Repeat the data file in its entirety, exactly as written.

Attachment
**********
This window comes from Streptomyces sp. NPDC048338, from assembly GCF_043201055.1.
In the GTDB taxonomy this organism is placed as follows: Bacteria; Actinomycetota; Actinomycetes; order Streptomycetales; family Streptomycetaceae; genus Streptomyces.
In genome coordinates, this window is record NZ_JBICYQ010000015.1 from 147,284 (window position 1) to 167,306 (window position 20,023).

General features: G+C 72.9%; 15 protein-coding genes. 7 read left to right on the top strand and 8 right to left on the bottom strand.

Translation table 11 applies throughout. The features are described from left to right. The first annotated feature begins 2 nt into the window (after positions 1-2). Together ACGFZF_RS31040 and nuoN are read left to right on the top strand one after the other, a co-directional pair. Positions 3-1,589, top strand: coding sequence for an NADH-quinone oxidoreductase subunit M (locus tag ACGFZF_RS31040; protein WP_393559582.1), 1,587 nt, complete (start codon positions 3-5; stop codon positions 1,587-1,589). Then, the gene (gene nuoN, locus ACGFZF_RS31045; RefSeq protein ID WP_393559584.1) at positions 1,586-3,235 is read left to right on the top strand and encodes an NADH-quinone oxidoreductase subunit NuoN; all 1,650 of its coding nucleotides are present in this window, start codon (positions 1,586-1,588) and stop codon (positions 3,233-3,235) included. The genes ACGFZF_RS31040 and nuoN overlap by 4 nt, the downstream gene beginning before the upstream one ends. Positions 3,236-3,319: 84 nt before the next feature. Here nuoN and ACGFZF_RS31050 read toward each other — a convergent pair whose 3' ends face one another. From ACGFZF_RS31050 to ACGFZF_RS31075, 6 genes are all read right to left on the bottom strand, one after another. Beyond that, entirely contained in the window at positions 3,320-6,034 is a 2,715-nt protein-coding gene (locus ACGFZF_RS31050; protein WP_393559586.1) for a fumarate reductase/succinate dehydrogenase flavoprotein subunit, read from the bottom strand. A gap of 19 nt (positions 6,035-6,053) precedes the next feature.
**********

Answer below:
This window comes from Streptomyces sp. NPDC048338, from assembly GCF_043201055.1.
In the GTDB taxonomy this organism is placed as follows: Bacteria; Actinomycetota; Actinomycetes; order Streptomycetales; family Streptomycetaceae; genus Streptomyces.
In genome coordinates, this window is record NZ_JBICYQ010000015.1 from 147,284 (window position 1) to 167,306 (window position 20,023).

General features: G+C 72.9%; 15 protein-coding genes. 7 read left to right on the top strand and 8 right to left on the bottom strand.

Translation table 11 applies throughout. The features are described from left to right. The first annotated feature begins 2 nt into the window (after positions 1-2). Together ACGFZF_RS31040 and nuoN are read left to right on the top strand one after the other, a co-directional pair. Positions 3-1,589, top strand: coding sequence for an NADH-quinone oxidoreductase subunit M (locus tag ACGFZF_RS31040; protein WP_393559582.1), 1,587 nt, complete (start codon positions 3-5; stop codon positions 1,587-1,589). Then, the gene (gene nuoN, locus ACGFZF_RS31045; RefSeq protein ID WP_393559584.1) at positions 1,586-3,235 is read left to right on the top strand and encodes an NADH-quinone oxidoreductase subunit NuoN; all 1,650 of its coding nucleotides are present in this window, start codon (positions 1,586-1,588) and stop codon (positions 3,233-3,235) included. The genes ACGFZF_RS31040 and nuoN overlap by 4 nt, the downstream gene beginning before the upstream one ends. Positions 3,236-3,319: 84 nt before the next feature. Here nuoN and ACGFZF_RS31050 read toward each other — a convergent pair whose 3' ends face one another. From ACGFZF_RS31050 to ACGFZF_RS31075, 6 genes are all read right to left on the bottom strand, one after another. Beyond that, entirely contained in the window at positions 3,320-6,034 is a 2,715-nt protein-coding gene (locus ACGFZF_RS31050; protein WP_393559586.1) for a fumarate reductase/succinate dehydrogenase flavoprotein subunit, read from the bottom strand. A gap of 19 nt (positions 6,035-6,053) precedes the next feature.